Insights from “The Buying Brain: Secrets for Selling to the Subconscious Mind” (Book Review)
The five major areas of neuromarketing practice at Nielsen NeuroFocus are brands, products, packaging, advertising and in-store marketing. NeuroFocus has developed three primary NeuroMetrics (they measure measure Attention, Emotional Engagement, and Memory), three derived NeuroMetrics (Purchase Intent / Persuasion, Novelty, and Awareness / Understanding / Comprehension), and one summary NeuroMetric (Effectiveness). Another more general methodology that they use is called Deep Subconscious Response (DSR).
These are the foundational elements underlying the work and insights that Dr. Pradeep shares in his book: The Buying Brain: Secrets for Selling to the Subconscious Mind (John Wiley & Sons, Inc. 2010). The 252 pages are structured in 2 parts (Introducing the Buying Brain and Engaging the Buying Brain) and 18 chapters with insights backed by neuroscience research conducted at NeuroFocus.
Dr. A. K. Pradeep gives an interesting definition to neuromarketing: “Neuromarketing is to marketing as the Hubble telescope is to astronomy: a quantum leap forward toward far greater knowlege and insights attained with scientific precision and certainty.” He says that if we want the best data, the best solution is to ask the brain for it, as consumer’s subconscious is the ultimate arbiter of product selection and purchase.
The author states from the beginning that an 80% failure rate of new products in the market place give us evidence that if we only listen to people’s articulated reports of what they like and don’t like, we may well be led astray. Advertisers need to uncover the key emotional triggers their product inspires and pinpoint them in their message. As much attention is being paid to the advances that neuromarketing is making in today’s marketplace, Dr. Pradeep explains this marriage of science and marketing. The basic lesson is that human brain process much of their sensory input subconsciously. He also gives details on the cortical geography, as this is the base of neuromarketing and as the author considers, “the brain is really an incredibly complex and interwoven series of neural networks”. So combining neuroscience with digital technology, neuromarketing seems to perfectly cover the challenges of traditional market research methodologies.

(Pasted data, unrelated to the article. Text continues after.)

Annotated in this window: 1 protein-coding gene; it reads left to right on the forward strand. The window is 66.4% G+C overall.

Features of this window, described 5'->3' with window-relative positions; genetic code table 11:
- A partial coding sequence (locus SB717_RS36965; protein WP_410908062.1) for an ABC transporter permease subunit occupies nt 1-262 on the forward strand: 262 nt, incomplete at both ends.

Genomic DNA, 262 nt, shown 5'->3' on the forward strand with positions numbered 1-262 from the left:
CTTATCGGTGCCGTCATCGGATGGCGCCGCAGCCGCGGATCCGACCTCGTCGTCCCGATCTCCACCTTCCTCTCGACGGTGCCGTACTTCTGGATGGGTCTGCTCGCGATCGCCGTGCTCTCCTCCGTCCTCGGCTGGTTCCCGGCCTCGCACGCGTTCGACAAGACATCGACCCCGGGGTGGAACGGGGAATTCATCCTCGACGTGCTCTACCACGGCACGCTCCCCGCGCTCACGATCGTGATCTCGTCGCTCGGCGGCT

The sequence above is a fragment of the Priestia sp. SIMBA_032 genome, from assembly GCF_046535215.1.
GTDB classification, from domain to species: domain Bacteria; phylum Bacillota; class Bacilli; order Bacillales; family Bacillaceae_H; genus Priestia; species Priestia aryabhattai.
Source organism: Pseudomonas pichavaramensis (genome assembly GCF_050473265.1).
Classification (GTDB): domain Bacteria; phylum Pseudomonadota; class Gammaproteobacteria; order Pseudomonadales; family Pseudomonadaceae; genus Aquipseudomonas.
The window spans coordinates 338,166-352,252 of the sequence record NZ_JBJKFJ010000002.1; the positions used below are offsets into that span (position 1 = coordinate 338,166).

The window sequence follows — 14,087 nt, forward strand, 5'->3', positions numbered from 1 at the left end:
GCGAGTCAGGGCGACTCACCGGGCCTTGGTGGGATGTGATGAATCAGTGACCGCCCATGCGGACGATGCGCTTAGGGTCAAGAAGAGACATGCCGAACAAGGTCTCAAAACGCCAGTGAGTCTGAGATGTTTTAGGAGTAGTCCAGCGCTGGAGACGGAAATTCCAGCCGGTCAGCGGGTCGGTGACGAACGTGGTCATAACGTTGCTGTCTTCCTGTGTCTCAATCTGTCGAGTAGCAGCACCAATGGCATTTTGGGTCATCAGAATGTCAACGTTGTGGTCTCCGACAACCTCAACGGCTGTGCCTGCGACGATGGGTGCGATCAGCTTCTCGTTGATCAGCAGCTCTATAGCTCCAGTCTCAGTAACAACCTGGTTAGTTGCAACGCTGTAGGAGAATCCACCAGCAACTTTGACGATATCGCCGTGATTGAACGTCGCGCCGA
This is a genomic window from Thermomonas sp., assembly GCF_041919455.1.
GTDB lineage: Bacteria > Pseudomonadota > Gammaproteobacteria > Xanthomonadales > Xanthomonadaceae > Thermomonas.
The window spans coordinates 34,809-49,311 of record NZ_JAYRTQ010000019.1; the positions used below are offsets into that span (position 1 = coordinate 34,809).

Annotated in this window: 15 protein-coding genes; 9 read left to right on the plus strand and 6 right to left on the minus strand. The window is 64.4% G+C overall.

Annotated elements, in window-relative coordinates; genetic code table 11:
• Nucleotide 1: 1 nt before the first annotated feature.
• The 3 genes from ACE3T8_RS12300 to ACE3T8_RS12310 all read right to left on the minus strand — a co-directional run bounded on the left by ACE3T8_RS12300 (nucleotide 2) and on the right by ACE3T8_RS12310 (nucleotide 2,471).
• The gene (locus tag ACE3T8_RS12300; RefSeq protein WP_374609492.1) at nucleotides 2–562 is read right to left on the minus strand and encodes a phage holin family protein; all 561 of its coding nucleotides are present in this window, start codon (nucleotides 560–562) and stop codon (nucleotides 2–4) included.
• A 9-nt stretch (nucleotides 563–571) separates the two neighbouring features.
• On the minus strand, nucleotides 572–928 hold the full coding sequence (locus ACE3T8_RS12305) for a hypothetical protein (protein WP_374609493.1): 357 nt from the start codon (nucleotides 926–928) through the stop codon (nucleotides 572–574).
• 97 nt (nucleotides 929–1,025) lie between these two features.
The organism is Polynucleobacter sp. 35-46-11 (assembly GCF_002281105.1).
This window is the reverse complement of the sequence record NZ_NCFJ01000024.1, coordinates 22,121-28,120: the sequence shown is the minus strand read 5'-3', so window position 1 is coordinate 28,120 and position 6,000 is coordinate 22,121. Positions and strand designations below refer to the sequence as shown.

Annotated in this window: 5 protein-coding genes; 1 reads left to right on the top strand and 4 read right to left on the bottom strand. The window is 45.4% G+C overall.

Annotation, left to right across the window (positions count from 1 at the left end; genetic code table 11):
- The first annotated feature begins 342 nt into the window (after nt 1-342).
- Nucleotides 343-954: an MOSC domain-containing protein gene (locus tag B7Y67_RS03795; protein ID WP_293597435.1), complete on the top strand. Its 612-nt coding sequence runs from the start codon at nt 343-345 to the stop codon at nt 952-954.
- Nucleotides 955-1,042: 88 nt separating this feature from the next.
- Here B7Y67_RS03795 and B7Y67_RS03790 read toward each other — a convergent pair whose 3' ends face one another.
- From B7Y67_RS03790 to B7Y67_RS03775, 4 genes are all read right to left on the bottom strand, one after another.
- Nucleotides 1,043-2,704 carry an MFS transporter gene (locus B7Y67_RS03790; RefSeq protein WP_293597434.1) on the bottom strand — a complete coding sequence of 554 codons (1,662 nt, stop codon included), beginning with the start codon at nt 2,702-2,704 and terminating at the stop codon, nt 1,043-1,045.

As the subtitle states (“secrets for selling to the subconscious mind”), The Buying Brain is full of insights, so I will highlight below some of them:
- The brain can’t ignore:
- novelty (the single most effective factor in effectively capturing its precious attention);
- eye contact (particularly important to a social species such as ours; activating challenge or empathy, depending on its depiction, displaying eyes is a certain way to gain the brain’s attention);
- pleasure/reward images (they are irresistible to our brains; the trick is to find out exactly what those are, and exactly the best ways to present them to each consumer group).
- Be interesting. The brain loves puzzles and humor.
- The “ease of processing” of your message is very important to the brain. A complicated ad that requires cognitive resources will likely be ignored by the brain. So as you (all advertisers) balance the complexity of an ad with the ease of processing, lean toward ease.
- When dealing with products or messages that have an indispensable place in consumer’s lives, provide clutter-free, clear, accurate directions for finding and obtaining the goal. In advertising, packaging, and in-store merchandising, use active, direct verbs and dominant imagery to tell the brain “What you need is here”.
- Sensory integration creates a richer degree of engagement with the consumer if you activate multiple senses that are synergistic/make sense together.The book explores each of the body’s five senses to learn how best to use them to invite the Buying Brain in:
- About 70% of the body’s sense receptors are in our eyes, so we understand our world mainly by looking at it. Interestingly, vision does not happen in the eyes, but in the brain. As for the visual elements, you should emphasize clean, clear lines delivered at eye-level. Use the “cathedral effect”: when entering a cathedral, our eyes are drawn upward within the structure; for signage, outdoor and print ads, place the object of interest at the top of the ad. Also, use puzzles that are easily solved to draw in and delight the brain.